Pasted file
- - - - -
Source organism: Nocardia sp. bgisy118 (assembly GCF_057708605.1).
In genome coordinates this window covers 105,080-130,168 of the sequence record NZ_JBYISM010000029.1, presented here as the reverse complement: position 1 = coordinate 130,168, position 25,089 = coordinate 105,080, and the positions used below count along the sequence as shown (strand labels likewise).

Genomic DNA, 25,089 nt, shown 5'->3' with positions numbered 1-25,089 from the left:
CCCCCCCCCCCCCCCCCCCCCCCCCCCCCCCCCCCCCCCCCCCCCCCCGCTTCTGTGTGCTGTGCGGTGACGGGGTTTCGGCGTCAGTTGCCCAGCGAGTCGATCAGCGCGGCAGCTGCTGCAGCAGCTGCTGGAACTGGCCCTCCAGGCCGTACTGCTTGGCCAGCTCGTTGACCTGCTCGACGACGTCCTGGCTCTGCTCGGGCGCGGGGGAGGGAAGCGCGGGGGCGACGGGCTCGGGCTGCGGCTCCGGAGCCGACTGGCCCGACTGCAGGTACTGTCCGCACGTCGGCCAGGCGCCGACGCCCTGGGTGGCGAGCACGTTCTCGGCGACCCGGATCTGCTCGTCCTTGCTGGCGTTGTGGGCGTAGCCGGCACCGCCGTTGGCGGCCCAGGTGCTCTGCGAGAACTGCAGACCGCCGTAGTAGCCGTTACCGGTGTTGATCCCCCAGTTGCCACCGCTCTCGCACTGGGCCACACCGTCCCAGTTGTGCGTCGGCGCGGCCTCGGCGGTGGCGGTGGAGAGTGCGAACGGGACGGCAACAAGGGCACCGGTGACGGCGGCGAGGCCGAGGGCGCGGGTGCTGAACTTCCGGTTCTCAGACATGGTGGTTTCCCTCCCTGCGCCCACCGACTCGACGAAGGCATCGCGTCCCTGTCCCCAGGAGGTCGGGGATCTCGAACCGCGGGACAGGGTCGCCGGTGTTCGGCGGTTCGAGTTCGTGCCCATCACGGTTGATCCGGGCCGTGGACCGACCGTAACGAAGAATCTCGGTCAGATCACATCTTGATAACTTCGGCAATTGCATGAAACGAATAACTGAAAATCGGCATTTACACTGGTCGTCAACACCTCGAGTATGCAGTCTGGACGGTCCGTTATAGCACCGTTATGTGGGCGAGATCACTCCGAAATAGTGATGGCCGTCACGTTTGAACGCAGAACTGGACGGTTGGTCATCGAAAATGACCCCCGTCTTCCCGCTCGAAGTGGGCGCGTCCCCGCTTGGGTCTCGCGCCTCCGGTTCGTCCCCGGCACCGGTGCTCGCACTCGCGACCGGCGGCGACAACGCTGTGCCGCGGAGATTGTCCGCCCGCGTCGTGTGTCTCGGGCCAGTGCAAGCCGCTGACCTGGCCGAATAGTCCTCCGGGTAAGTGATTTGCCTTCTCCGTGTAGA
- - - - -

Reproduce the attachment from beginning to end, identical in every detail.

Source organism: Nocardia sp. bgisy118 (assembly GCF_057708605.1).
In genome coordinates this window covers 105,080-130,168 of the sequence record NZ_JBYISM010000029.1, presented here as the reverse complement: position 1 = coordinate 130,168, position 25,089 = coordinate 105,080, and the positions used below count along the sequence as shown (strand labels likewise).

Genomic DNA, 25,089 nt, shown 5'->3' with positions numbered 1-25,089 from the left:
CCCCCCCCCCCCCCCCCCCCCCCCCCCCCCCCCCCCCCCCCCCCCCCCGCTTCTGTGTGCTGTGCGGTGACGGGGTTTCGGCGTCAGTTGCCCAGCGAGTCGATCAGCGCGGCAGCTGCTGCAGCAGCTGCTGGAACTGGCCCTCCAGGCCGTACTGCTTGGCCAGCTCGTTGACCTGCTCGACGACGTCCTGGCTCTGCTCGGGCGCGGGGGAGGGAAGCGCGGGGGCGACGGGCTCGGGCTGCGGCTCCGGAGCCGACTGGCCCGACTGCAGGTACTGTCCGCACGTCGGCCAGGCGCCGACGCCCTGGGTGGCGAGCACGTTCTCGGCGACCCGGATCTGCTCGTCCTTGCTGGCGTTGTGGGCGTAGCCGGCACCGCCGTTGGCGGCCCAGGTGCTCTGCGAGAACTGCAGACCGCCGTAGTAGCCGTTACCGGTGTTGATCCCCCAGTTGCCACCGCTCTCGCACTGGGCCACACCGTCCCAGTTGTGCGTCGGCGCGGCCTCGGCGGTGGCGGTGGAGAGTGCGAACGGGACGGCAACAAGGGCACCGGTGACGGCGGCGAGGCCGAGGGCGCGGGTGCTGAACTTCCGGTTCTCAGACATGGTGGTTTCCCTCCCTGCGCCCACCGACTCGACGAAGGCATCGCGTCCCTGTCCCCAGGAGGTCGGGGATCTCGAACCGCGGGACAGGGTCGCCGGTGTTCGGCGGTTCGAGTTCGTGCCCATCACGGTTGATCCGGGCCGTGGACCGACCGTAACGAAGAATCTCGGTCAGATCACATCTTGATAACTTCGGCAATTGCATGAAACGAATAACTGAAAATCGGCATTTACACTGGTCGTCAACACCTCGAGTATGCAGTCTGGACGGTCCGTTATAGCACCGTTATGTGGGCGAGATCACTCCGAAATAGTGATGGCCGTCACGTTTGAACGCAGAACTGGACGGTTGGTCATCGAAAATGACCCCCGTCTTCCCGCTCGAAGTGGGCGCGTCCCCGCTTGGGTCTCGCGCCTCCGGTTCGTCCCCGGCACCGGTGCTCGCACTCGCGACCGGCGGCGACAACGCTGTGCCGCGGAGATTGTCCGCCCGCGTCGTGTGTCTCGGGCCAGTGCAAGCCGCTGACCTGGCCGAATAGTCCTCCGGGTAAGTGATTTGCCTTCTCCGTGTAGA